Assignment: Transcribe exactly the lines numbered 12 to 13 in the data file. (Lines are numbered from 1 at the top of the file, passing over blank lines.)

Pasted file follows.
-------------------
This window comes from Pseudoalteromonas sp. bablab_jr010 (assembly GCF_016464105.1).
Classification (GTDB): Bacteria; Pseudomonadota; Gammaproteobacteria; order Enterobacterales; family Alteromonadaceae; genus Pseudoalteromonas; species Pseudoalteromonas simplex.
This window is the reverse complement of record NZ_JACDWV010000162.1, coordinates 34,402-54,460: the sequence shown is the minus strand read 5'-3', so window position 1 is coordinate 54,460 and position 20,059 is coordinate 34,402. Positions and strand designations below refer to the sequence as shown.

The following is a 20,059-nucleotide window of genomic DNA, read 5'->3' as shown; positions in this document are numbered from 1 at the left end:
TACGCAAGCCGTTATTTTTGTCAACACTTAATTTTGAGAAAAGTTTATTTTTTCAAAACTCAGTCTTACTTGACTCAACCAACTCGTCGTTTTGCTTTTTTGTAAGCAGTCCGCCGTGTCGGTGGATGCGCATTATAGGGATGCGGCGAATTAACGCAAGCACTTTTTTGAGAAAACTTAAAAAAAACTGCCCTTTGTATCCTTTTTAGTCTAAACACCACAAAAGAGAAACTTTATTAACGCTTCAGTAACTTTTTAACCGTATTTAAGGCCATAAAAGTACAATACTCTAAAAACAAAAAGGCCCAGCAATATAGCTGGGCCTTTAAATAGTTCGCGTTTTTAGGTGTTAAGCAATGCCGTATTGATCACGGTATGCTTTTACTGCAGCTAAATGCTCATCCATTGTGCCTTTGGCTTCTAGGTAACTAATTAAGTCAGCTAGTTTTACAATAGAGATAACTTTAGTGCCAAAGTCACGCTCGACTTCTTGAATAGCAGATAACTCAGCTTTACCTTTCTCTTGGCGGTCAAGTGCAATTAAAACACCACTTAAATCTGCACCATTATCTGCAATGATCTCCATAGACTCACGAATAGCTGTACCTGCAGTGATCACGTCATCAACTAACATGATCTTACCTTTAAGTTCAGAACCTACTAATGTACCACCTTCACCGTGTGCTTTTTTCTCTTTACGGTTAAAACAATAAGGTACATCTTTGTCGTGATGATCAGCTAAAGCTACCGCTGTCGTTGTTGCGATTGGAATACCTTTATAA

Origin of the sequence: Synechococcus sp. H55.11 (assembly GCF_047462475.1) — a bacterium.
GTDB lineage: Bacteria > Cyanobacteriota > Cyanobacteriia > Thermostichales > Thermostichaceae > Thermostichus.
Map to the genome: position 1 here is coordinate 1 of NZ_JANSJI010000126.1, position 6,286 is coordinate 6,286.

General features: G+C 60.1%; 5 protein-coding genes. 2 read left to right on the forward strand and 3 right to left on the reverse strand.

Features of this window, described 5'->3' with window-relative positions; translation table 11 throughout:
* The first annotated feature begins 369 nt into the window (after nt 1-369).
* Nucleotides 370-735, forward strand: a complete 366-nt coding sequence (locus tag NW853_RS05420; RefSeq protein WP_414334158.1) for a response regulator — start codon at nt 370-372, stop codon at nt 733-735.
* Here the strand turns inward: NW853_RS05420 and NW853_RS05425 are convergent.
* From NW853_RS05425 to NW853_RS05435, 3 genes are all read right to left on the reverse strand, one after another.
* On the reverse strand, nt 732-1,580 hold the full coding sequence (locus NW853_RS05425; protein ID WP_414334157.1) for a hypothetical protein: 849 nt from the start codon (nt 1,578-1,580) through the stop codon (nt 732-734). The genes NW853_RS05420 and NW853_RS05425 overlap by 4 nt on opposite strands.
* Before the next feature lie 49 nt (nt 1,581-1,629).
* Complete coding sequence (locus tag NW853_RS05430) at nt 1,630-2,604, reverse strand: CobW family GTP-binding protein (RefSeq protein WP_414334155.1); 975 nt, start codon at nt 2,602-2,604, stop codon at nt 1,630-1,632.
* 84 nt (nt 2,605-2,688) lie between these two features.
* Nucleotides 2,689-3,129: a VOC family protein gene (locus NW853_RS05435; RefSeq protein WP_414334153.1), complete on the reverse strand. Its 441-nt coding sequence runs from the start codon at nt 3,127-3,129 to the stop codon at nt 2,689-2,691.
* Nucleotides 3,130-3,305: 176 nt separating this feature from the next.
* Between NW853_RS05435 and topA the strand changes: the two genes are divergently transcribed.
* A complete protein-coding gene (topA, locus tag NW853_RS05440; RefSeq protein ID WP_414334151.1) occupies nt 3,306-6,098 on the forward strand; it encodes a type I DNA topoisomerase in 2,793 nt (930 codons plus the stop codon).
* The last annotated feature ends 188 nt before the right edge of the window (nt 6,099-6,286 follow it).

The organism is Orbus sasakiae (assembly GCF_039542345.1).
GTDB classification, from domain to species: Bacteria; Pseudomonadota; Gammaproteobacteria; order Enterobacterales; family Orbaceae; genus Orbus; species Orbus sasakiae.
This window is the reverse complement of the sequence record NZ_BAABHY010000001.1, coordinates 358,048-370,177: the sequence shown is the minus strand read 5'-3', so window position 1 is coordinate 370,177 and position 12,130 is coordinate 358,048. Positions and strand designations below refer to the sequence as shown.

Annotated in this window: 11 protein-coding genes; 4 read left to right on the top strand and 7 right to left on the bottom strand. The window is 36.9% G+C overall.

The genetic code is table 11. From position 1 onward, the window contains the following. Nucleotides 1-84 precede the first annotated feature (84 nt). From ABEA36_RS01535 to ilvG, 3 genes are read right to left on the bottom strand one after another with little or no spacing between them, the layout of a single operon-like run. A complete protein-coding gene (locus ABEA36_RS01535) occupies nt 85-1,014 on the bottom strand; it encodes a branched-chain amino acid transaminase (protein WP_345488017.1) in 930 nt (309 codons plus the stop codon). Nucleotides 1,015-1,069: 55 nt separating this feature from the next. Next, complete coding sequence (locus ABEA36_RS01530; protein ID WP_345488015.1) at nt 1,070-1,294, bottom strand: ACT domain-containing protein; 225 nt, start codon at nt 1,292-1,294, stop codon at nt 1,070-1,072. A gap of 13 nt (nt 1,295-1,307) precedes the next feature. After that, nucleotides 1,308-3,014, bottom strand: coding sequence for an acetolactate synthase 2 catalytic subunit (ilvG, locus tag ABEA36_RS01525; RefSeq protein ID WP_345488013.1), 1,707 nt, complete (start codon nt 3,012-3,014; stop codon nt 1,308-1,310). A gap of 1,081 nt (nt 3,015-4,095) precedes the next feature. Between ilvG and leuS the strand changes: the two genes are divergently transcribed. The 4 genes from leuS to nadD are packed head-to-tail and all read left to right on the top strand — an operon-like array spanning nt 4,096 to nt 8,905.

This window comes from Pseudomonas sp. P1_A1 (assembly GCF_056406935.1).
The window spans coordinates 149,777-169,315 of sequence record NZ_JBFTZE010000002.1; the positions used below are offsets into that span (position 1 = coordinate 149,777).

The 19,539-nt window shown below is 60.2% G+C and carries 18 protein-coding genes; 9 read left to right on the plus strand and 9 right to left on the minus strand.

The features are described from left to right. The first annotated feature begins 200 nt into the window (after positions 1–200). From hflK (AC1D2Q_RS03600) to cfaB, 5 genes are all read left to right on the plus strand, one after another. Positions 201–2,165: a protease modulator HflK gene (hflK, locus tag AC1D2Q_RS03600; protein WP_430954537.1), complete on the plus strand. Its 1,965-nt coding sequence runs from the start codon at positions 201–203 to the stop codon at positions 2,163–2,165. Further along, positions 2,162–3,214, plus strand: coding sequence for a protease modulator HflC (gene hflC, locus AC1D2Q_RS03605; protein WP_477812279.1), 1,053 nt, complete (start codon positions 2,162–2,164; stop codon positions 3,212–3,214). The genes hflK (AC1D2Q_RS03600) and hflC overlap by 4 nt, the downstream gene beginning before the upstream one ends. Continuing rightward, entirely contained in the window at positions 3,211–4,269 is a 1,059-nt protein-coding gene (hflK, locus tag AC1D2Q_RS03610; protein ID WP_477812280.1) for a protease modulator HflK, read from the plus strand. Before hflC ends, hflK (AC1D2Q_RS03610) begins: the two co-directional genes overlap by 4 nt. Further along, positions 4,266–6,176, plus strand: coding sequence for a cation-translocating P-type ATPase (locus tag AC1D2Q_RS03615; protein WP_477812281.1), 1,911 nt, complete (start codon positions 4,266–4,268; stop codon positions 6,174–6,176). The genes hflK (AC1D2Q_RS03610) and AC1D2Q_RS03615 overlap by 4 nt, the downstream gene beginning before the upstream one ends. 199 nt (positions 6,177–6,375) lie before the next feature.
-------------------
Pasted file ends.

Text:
* Nucleotides 370-735, forward strand: a complete 366-nt coding sequence (locus tag NW853_RS05420; RefSeq protein WP_414334158.1) for a response regulator — start codon at nt 370-372, stop codon at nt 733-735.
* Here the strand turns inward: NW853_RS05420 and NW853_RS05425 are convergent.